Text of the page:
(b) Where legislative action undermines the basis for previous relief, the relevant question is whether an ongoing exercise of the court’s equitable authority is supported by the prior showing of illegality, judged against the claim that changed circumstances render prospective relief inappropriate. The District Court granted the 2002 injunction based solely on its conclusion that the presence of the cross on federal land conveyed an impression of governmental endorsement of religion, and the Ninth Circuit affirmed on the same grounds. Neither court considered whether the Government had acted based on an improper purpose. Given this sole reliance on perception, any further relief grounded on the injunction should have rested on the same basis. But the District Court used an injunction granted for one reason (perceived governmental endorsement) as the basis for enjoining conduct that was alleged to be objectionable for a different reason (an illicit governmental purpose). Ordering relief under such circumstances was improper. The court failed to consider whether the change in law and circumstances effected by the land-transfer statute had rendered the “reasonable observer” standard inappropriate to resolve the dispute. Nor did the court attempt to reassess Buono I’s findings in light of the accommodation policy embraced by Congress. Rather, it concentrated solely on the religious aspects of the cross, divorced from its background and context. Pp. 13–17.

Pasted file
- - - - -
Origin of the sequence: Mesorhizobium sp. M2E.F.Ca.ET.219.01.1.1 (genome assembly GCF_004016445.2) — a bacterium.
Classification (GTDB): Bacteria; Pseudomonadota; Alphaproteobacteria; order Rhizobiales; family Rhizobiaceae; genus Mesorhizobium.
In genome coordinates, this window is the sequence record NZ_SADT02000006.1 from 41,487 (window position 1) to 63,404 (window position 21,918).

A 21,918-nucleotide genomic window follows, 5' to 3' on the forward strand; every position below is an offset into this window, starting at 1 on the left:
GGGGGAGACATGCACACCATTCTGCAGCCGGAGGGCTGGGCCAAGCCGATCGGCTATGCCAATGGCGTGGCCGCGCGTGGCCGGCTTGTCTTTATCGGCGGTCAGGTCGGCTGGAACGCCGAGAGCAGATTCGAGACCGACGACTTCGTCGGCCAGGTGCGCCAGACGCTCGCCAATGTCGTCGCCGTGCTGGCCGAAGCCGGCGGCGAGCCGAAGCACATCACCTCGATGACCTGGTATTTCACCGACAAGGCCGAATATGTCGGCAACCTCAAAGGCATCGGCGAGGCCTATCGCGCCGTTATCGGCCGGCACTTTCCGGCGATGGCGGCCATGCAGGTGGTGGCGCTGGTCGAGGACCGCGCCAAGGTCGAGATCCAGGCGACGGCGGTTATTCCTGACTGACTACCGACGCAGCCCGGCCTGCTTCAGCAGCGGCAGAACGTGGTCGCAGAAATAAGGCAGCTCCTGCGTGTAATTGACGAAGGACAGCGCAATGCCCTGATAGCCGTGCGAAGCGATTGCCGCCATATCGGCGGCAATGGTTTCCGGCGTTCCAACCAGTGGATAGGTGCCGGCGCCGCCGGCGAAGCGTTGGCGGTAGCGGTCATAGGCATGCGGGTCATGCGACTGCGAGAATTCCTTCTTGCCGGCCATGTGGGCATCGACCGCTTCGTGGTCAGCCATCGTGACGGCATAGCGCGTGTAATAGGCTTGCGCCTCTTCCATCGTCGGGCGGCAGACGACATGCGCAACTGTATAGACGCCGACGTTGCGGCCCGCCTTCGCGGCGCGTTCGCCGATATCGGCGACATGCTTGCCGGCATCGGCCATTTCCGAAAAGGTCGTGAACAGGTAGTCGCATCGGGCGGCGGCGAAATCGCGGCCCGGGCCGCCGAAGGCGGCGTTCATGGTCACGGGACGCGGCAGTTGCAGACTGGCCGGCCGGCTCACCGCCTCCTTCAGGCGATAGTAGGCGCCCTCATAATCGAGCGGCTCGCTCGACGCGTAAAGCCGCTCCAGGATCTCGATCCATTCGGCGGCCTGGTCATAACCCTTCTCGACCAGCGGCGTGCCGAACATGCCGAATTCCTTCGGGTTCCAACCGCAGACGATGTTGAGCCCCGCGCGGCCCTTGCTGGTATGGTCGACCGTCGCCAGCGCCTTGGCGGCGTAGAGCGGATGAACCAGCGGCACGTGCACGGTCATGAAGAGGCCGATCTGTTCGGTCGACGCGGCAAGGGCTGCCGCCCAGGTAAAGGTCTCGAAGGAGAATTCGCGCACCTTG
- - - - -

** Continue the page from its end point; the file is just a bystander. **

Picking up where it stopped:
(c) The same respect for a coordinate branch of Government that forbids striking down an Act of Congress except upon a clear showing of unconstitutionality, see, e.g., United States v. Morrison, 529 U. S. 598, 607, requires that a congressional command be given effect unless no legal alternative exists. Even if, contrary to the congressional judgment, the land transfer were thought an insufficient accommodation in light of the earlier endorsement finding, it was incumbent upon the District Court to consider less drastic relief than complete invalidation of the statute. See, e.g., Ayotte v. Planned Parenthood of Northern New Eng., 546 U. S. 320, 329. On remand, that court should conduct a proper inquiry into the continued necessity for injunctive relief in light of the statute. Pp. 17–18.